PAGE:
This is such an easy post to write because I found the toilets in Fiji to be mostly western style and very clean. The few squat toilets I came across in street cafes and a few stores were exceptionally clean. Of course, I may have been lucky because I’ve read where others have had bad experiences.
Hotels are always western toilets and you can expect the usual toilet paper. Rarely is there a bidet or hose as you find in some Asian countries. It’s easy to identify between men and women by their signage is in English.
If you’re coming from Australia, New Zealand or Britain, the power supply and plugs are easy. If you’re coming from other destinations, you’ll need to do bring the appropriate plugs and convertors.
Most of the larger hotels an resorts in Fiji offer universal outlets for both 240v or 110v appliances or 11ov adaptors. If you are coming from the U.S. you’ll need to source an Australian 3 pin design.
As a regular traveller, I’m often asked about managing money while overseas including ATM’s, traveller’s cheques and so on. So here is a brief summary of money in Fiji.
The current Fijian Dollar has been in existence since 1969, replacing the Fijian Pound. Even though Fiji has been a republic since 1983, Queen Elizabeth still appeared on their currency until 2013, when they changed the notes completely to feature local flora and fauna. The Fiji Dollar is like Australia’s decimal system and easy to use. The coins available are 5, 10, 20, and 50 cent coins and $1 and $2 coins. The notes that you’ll come into contact with are 5, $10, $20, $50 and $100 much like Australia.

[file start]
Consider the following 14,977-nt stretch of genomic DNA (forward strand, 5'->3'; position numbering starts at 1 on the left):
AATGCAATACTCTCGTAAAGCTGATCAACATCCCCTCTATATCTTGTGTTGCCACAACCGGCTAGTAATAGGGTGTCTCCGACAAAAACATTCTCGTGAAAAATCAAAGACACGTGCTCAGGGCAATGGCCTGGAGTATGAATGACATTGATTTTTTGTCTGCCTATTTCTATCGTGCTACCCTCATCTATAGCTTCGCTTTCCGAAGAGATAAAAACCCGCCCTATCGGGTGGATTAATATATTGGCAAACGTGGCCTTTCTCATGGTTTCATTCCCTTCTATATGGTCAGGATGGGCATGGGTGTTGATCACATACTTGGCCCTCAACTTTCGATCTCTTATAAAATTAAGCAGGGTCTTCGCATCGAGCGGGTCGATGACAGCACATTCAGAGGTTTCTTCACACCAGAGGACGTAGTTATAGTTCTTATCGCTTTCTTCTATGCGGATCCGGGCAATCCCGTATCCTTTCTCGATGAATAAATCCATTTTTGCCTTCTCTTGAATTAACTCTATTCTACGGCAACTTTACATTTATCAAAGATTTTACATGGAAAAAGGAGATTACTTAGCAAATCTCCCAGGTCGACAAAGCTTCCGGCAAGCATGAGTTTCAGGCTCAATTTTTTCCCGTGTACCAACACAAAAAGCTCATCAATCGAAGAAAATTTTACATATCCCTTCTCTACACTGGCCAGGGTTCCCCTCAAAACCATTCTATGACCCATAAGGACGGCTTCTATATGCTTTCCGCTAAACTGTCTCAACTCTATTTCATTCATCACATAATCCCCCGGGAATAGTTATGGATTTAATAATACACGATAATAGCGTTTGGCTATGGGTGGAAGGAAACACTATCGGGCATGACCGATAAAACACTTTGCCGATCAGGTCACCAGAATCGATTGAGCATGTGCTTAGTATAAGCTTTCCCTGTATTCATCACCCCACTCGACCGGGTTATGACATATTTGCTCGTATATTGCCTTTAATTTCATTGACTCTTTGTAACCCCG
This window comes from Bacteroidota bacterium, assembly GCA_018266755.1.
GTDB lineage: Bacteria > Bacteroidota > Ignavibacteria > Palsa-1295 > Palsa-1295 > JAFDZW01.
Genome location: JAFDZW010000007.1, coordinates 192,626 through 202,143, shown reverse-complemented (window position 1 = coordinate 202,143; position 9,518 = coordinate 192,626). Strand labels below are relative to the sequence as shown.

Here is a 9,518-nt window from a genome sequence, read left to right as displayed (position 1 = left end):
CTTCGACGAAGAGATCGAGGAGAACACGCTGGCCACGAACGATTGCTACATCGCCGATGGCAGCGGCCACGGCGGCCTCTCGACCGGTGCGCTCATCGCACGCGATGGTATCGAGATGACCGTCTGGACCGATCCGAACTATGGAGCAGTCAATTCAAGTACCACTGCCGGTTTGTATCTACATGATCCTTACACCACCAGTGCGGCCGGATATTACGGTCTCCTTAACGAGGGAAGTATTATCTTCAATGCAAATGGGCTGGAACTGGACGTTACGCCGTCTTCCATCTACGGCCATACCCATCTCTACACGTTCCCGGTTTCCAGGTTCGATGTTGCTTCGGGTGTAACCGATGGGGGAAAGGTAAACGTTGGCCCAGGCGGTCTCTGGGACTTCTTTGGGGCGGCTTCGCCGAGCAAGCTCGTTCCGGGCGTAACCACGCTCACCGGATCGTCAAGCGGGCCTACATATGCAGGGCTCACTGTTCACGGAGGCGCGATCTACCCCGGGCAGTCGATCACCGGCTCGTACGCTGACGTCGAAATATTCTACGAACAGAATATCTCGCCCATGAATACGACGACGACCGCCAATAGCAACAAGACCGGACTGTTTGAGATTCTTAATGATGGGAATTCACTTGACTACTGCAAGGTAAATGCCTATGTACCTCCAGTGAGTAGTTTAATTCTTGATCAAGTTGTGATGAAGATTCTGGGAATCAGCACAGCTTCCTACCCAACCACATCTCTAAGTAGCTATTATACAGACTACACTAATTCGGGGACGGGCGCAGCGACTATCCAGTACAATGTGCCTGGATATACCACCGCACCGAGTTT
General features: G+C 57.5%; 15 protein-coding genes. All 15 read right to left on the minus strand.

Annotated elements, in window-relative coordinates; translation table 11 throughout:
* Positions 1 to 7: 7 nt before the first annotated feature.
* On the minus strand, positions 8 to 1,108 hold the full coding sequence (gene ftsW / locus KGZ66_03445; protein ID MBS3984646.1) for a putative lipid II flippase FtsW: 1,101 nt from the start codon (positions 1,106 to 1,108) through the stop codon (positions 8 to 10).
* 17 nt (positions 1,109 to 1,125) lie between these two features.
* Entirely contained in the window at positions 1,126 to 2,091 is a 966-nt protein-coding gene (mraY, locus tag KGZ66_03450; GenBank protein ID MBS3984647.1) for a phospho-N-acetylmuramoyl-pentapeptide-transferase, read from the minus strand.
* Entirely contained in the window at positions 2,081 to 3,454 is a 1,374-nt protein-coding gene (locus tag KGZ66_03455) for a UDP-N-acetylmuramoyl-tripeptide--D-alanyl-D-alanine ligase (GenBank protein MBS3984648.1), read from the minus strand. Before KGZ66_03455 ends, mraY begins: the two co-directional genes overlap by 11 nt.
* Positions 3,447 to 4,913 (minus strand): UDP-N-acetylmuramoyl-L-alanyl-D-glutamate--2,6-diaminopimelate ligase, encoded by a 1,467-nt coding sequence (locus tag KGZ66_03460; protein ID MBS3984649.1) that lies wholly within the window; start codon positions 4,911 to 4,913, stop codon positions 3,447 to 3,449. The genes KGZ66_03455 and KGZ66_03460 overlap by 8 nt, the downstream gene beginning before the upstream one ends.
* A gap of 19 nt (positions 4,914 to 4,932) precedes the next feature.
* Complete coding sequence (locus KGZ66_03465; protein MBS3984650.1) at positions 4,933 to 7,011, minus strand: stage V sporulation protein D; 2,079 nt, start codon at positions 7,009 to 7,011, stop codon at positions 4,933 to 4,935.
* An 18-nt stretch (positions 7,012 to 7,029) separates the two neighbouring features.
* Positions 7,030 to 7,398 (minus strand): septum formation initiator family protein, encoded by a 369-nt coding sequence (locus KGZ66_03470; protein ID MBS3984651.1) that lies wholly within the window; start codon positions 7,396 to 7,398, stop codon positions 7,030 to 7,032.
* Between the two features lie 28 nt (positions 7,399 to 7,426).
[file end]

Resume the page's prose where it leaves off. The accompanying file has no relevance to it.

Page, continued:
BRING LOCAL CURRENCY (more…)
The food in Fiji is a wonderful blend of local and international influences. The mixture of fresh, local ingredients that you find in most tropical regions is bountiful – fish, taro, coconut, sweet potatoes, fruit all made traditionally with cooking methods that have been passed down from generation to generation. As well there is a large Indian and Chinese influence which makes for a true culinary treat.
One of the favourite meals was a lovo where meat, fish and vegetables are wrapped in banana leaves are then placed on top of heated stones, cooked for a couple of hours and served hot.
My trip to Fiji was for seven days so I needed a minimal amount of clothes and extras. I was staying at The Novotel so knew there would be towels, some toiletries and so on. This meant I could reduce what I took by around 20% on other trips and therefore, decided to travel with my One Planet Traverse daypack as carry-on luggage.
I use this One Planet daypack a lot for those smaller trips. It’s volume is 38 litres which is a generous size for a short trip. I like the simplicity of this pack. Only one pocket on the top and minimal straps that annoy me because they get snagged and caught on things.
Fiji, like many Pacific and Asian countries allows you to travel light and with the minimal amount of clothes.
As I’ve written in previous posts, I allow for three sets of clothes.
- One you’re wearing
- One you’re washing and it’s hanging up to dry
- One is in your pack
To say I’d be lost without my iPhone 6+ would be an understatement. Last year, when I had an iPhone 5 I dropped it in a lake. Doh! A colleague suggested I put it in a bag of rice and after a few hours it was fine. But for those few hours I couldn’t listen to my audio book, get emails, make phone calls, navigate my way to the airport, tell the time (I didn’t wear a watch in those days), even at the airport I couldn’t kill time playing Spell Tower.
What I missed most of all was listening to books. I’m not normally a fiction person but audio books has opened new doors. Genres I wouldn’t normally be interested in I’ve tried out and discovered some great works.
Plus I go through stages. First it was the biography / autobiography stage. Then I tried the dystopia books, then crime followed by true crime, sprinkled with self improvement and classics.